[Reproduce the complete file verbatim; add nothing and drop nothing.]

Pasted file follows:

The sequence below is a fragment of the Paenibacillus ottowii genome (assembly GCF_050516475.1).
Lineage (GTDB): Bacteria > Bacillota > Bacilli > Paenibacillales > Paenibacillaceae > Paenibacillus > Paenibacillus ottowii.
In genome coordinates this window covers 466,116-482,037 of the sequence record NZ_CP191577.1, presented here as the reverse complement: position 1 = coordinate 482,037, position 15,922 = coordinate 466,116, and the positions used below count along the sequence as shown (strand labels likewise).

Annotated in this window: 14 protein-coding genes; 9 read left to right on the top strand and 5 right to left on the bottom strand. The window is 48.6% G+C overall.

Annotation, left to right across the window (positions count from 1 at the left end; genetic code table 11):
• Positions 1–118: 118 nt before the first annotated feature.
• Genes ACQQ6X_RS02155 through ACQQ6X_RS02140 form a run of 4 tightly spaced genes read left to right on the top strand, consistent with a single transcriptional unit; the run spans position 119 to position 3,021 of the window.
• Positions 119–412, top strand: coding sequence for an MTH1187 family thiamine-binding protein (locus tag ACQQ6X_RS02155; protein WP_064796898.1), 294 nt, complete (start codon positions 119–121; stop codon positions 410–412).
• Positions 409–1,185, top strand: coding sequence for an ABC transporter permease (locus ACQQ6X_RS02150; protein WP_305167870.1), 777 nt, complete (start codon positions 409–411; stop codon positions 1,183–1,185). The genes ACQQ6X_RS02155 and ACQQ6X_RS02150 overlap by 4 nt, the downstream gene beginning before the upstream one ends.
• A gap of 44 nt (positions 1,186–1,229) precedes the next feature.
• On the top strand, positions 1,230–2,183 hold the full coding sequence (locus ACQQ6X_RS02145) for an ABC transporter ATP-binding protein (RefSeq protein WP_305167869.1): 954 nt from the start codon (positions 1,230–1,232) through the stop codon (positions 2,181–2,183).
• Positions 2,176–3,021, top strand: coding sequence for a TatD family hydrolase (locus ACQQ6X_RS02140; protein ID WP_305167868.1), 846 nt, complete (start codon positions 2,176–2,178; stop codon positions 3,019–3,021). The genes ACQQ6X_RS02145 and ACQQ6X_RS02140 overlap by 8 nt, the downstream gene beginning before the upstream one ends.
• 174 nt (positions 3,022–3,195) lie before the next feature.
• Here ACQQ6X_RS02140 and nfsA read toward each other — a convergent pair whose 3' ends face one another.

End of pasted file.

The sequence below is a fragment of the Paenibacillus ottowii genome (assembly GCF_050516475.1).
Lineage (GTDB): Bacteria > Bacillota > Bacilli > Paenibacillales > Paenibacillaceae > Paenibacillus > Paenibacillus ottowii.
In genome coordinates this window covers 466,116-482,037 of the sequence record NZ_CP191577.1, presented here as the reverse complement: position 1 = coordinate 482,037, position 15,922 = coordinate 466,116, and the positions used below count along the sequence as shown (strand labels likewise).

Annotated in this window: 14 protein-coding genes; 9 read left to right on the top strand and 5 right to left on the bottom strand. The window is 48.6% G+C overall.

Annotation, left to right across the window (positions count from 1 at the left end; genetic code table 11):
• Positions 1–118: 118 nt before the first annotated feature.
• Genes ACQQ6X_RS02155 through ACQQ6X_RS02140 form a run of 4 tightly spaced genes read left to right on the top strand, consistent with a single transcriptional unit; the run spans position 119 to position 3,021 of the window.
• Positions 119–412, top strand: coding sequence for an MTH1187 family thiamine-binding protein (locus tag ACQQ6X_RS02155; protein WP_064796898.1), 294 nt, complete (start codon positions 119–121; stop codon positions 410–412).
• Positions 409–1,185, top strand: coding sequence for an ABC transporter permease (locus ACQQ6X_RS02150; protein WP_305167870.1), 777 nt, complete (start codon positions 409–411; stop codon positions 1,183–1,185). The genes ACQQ6X_RS02155 and ACQQ6X_RS02150 overlap by 4 nt, the downstream gene beginning before the upstream one ends.
• A gap of 44 nt (positions 1,186–1,229) precedes the next feature.
• On the top strand, positions 1,230–2,183 hold the full coding sequence (locus ACQQ6X_RS02145) for an ABC transporter ATP-binding protein (RefSeq protein WP_305167869.1): 954 nt from the start codon (positions 1,230–1,232) through the stop codon (positions 2,181–2,183).
• Positions 2,176–3,021, top strand: coding sequence for a TatD family hydrolase (locus ACQQ6X_RS02140; protein ID WP_305167868.1), 846 nt, complete (start codon positions 2,176–2,178; stop codon positions 3,019–3,021). The genes ACQQ6X_RS02145 and ACQQ6X_RS02140 overlap by 8 nt, the downstream gene beginning before the upstream one ends.
• 174 nt (positions 3,022–3,195) lie before the next feature.
• Here ACQQ6X_RS02140 and nfsA read toward each other — a convergent pair whose 3' ends face one another.